Buying a new or used car for less can be especially challenging for the first-time car buyer – you want it to suit your needs, personality and taste, but it has to fit your budget, too. There’s more to buying a car than choosing a color and finding one with the ideal number of doors and seats, and we’ve got some guidance to help you get the best deal possible.
At Motorward we always suggest you go car shopping towards the end of the month or the end of the quarter, when dealers are trying to meet their quotas – this gives you the best leverage for haggling. Remember that a car’s MSRP (manufacturer’s suggested retail price) is not its price tag; it’s a suggestion. Also, unless you can find a dealer offering 0 percent APR to buyers with good credit scores, try to secure financing through your bank before going to the dealership. If your bank’s interest rate is lower, it will make a major difference in what you end up paying for the vehicle.
With tight budgets and even tighter lines of financing and difficult credit authorizations for many people, cheaper, less luxurious and used cars are more in demand.
With a bit of research, one can find reliable used cars at a fraction of the cost of new. Dealerships have used cars for sale with warranties and service agreements, just like when you buy new.
Buying used is the best bet for customers on a budget who want a large sedan or SUV, and used is your only option if your favorite model has been discontinued. For some, buying used may be the only way to get exactly what you want in a vehicle, and it’s a smart move for those who want to minimize their exposure to depreciation, too.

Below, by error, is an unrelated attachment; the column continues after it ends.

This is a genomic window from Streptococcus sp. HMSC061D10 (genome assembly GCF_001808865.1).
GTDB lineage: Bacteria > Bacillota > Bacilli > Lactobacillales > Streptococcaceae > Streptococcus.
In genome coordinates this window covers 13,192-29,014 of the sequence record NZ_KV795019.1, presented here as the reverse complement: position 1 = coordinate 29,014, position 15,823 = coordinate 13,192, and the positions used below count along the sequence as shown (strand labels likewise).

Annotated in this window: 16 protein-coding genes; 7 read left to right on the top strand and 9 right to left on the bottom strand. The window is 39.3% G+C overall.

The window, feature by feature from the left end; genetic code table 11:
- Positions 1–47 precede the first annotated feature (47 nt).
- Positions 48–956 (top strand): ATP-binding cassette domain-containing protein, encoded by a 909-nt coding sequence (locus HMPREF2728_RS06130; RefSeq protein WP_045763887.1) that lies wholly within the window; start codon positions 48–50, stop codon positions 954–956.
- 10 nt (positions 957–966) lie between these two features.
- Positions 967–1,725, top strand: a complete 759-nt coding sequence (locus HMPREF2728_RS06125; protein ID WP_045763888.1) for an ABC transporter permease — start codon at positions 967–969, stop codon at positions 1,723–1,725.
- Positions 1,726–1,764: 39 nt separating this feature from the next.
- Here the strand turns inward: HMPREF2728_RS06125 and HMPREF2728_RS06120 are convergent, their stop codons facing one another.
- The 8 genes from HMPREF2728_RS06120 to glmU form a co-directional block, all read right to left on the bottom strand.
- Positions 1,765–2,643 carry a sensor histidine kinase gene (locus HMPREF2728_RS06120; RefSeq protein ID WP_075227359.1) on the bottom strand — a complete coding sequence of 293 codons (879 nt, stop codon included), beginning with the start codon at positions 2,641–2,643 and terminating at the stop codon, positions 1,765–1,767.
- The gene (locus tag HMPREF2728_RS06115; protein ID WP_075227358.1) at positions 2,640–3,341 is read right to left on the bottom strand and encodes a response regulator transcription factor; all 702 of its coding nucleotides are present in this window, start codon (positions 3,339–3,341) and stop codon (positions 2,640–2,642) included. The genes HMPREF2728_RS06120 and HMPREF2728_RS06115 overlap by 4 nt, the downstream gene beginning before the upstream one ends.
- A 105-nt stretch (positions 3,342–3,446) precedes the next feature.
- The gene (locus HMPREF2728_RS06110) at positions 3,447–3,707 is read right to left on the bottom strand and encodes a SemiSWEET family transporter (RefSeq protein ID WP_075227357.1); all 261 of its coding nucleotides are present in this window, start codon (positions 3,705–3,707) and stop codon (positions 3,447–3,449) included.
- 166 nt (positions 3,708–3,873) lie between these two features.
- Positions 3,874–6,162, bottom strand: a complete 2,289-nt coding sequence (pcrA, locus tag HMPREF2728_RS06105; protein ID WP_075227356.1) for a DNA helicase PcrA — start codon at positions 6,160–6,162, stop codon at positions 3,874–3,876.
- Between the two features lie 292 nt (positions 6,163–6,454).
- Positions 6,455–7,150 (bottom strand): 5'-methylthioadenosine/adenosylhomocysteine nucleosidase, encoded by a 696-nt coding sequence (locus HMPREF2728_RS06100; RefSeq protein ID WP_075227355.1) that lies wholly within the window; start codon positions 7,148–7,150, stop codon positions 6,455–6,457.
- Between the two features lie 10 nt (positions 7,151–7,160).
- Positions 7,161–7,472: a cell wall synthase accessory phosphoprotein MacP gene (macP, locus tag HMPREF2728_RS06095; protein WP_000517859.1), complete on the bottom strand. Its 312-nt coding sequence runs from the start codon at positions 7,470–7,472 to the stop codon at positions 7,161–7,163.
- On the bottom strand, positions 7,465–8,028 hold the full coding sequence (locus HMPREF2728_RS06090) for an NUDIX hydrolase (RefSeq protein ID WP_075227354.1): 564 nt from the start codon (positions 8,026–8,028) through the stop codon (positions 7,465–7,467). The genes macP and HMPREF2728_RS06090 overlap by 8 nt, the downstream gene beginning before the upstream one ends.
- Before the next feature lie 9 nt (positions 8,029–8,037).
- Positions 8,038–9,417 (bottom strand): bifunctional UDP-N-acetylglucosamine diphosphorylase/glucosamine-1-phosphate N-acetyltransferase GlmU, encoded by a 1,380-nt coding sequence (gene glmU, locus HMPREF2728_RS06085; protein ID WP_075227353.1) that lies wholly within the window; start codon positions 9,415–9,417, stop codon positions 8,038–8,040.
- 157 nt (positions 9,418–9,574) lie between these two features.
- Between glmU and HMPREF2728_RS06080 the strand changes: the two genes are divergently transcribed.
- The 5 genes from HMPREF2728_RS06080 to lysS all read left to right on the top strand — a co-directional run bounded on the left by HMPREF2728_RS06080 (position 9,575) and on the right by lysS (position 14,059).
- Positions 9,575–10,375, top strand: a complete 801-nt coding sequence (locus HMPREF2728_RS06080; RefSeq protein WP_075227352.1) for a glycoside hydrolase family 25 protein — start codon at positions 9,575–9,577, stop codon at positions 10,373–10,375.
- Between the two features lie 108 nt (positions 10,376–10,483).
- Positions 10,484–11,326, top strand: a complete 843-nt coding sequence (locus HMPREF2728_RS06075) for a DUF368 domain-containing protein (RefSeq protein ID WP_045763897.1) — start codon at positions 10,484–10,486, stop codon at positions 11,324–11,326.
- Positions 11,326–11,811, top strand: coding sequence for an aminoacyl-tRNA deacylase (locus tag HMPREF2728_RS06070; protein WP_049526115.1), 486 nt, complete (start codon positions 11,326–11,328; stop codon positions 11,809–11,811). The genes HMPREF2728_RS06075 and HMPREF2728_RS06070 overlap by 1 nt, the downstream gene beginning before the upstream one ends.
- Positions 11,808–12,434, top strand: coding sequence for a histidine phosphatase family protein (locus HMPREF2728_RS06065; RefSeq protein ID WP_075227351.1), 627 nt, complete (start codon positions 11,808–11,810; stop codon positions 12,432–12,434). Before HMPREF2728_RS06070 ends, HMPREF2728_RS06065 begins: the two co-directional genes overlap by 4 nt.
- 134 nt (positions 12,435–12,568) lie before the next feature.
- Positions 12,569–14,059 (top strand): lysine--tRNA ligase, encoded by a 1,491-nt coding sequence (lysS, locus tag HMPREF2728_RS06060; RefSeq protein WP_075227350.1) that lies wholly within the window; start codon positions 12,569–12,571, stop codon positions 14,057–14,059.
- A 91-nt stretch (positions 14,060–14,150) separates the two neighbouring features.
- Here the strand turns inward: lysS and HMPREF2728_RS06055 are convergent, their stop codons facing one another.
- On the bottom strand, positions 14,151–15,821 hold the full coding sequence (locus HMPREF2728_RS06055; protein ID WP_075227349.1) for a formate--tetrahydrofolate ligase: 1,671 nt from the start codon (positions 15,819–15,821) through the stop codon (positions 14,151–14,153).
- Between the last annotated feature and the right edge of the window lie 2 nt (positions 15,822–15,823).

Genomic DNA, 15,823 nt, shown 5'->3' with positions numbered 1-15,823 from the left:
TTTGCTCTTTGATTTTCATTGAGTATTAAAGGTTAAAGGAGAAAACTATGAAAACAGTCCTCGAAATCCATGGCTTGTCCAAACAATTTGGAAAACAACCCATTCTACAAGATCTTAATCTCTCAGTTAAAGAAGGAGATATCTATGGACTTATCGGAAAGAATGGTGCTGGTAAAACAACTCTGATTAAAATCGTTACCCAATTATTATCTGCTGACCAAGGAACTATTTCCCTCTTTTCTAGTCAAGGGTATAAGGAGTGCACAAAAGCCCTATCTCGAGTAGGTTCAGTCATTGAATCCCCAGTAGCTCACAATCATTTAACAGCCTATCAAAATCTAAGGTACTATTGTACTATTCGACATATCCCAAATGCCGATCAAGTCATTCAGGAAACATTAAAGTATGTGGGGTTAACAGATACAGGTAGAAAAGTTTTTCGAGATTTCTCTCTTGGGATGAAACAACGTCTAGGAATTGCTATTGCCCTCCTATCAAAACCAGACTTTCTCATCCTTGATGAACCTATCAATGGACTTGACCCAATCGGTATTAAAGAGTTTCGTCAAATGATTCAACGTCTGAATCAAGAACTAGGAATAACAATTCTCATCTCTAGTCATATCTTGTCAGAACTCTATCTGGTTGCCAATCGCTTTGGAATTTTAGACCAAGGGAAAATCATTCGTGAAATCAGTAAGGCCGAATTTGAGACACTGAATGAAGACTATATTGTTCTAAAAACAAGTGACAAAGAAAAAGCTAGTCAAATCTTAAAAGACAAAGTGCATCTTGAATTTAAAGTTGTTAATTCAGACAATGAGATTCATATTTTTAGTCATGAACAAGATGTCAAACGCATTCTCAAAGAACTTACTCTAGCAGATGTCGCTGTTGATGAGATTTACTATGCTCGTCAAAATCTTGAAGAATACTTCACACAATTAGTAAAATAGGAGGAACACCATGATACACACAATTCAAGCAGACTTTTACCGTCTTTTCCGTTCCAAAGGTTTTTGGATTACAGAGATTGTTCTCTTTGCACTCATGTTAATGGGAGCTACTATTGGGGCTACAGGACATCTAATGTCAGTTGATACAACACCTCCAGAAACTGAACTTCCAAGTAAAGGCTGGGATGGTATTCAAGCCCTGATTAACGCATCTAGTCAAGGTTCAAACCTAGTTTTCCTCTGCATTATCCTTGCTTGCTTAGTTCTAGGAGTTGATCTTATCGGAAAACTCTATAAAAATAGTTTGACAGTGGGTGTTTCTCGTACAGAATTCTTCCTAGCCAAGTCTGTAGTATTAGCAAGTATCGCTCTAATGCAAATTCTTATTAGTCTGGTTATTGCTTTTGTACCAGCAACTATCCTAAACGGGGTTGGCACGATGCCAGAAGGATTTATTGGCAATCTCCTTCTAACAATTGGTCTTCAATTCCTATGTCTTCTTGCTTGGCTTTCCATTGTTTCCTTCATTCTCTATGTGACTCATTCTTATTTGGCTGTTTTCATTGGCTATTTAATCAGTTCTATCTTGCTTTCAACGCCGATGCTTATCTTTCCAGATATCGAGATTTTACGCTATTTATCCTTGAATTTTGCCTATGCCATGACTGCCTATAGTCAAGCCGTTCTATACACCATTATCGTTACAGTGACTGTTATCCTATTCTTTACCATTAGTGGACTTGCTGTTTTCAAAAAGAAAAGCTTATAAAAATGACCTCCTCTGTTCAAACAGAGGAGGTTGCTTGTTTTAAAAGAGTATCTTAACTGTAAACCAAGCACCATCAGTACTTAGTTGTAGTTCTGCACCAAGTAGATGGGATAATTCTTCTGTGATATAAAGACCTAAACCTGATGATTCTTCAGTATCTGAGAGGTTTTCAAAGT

Warranties are another consideration. Some warranties are transferable, and that’s good for resale value. Make sure to read the warranty; Honda, Ford and Toyota offer standard 3-year, 36,000-mile bumper-to-bumper warranties on their cars while Kia stretches that out to 5 years and 60,000 miles.
Purchasing from a private party can save money, but it comes with risks, too. If you go this route, be sure to have the car inspected by a mechanic before you buy and check the vehicle identification number.
There are a number of styles of compacts: coupes, sedans, hatchbacks and wagons. Sometimes, these options are available in a single make of car. The 2013 Ford Fiesta, for example, has an MSRP of £7,000-14,000 and comes either as a four-door sedan or a five-door hatchback with a variety of options.
Honda’s Civic is is an attractive and popular compact with decent gas mileage and cargo capacity for around £17,000 if you’re looking for a 2017 model. It isn’t particularly fast, but this petrol sipper boasts interior room to rival some SUVs.
Mid-Size, Full-Size, Minivans and SUVs
If you want a mid-size, full-size, minivan or SUV, be prepared to pay more – they run about £18,000-£25,000 and up. There are a few exceptions to this rule, though. The 2015 Ford Galaxy starts at around £11,000 and received glowing reviews.
Expect your monthly cost of ownership to be made up of the car payment, insurance, fuel, taxes/fees and maintenance, so remember to find a good tool to simulate all the costs and you’re good to go!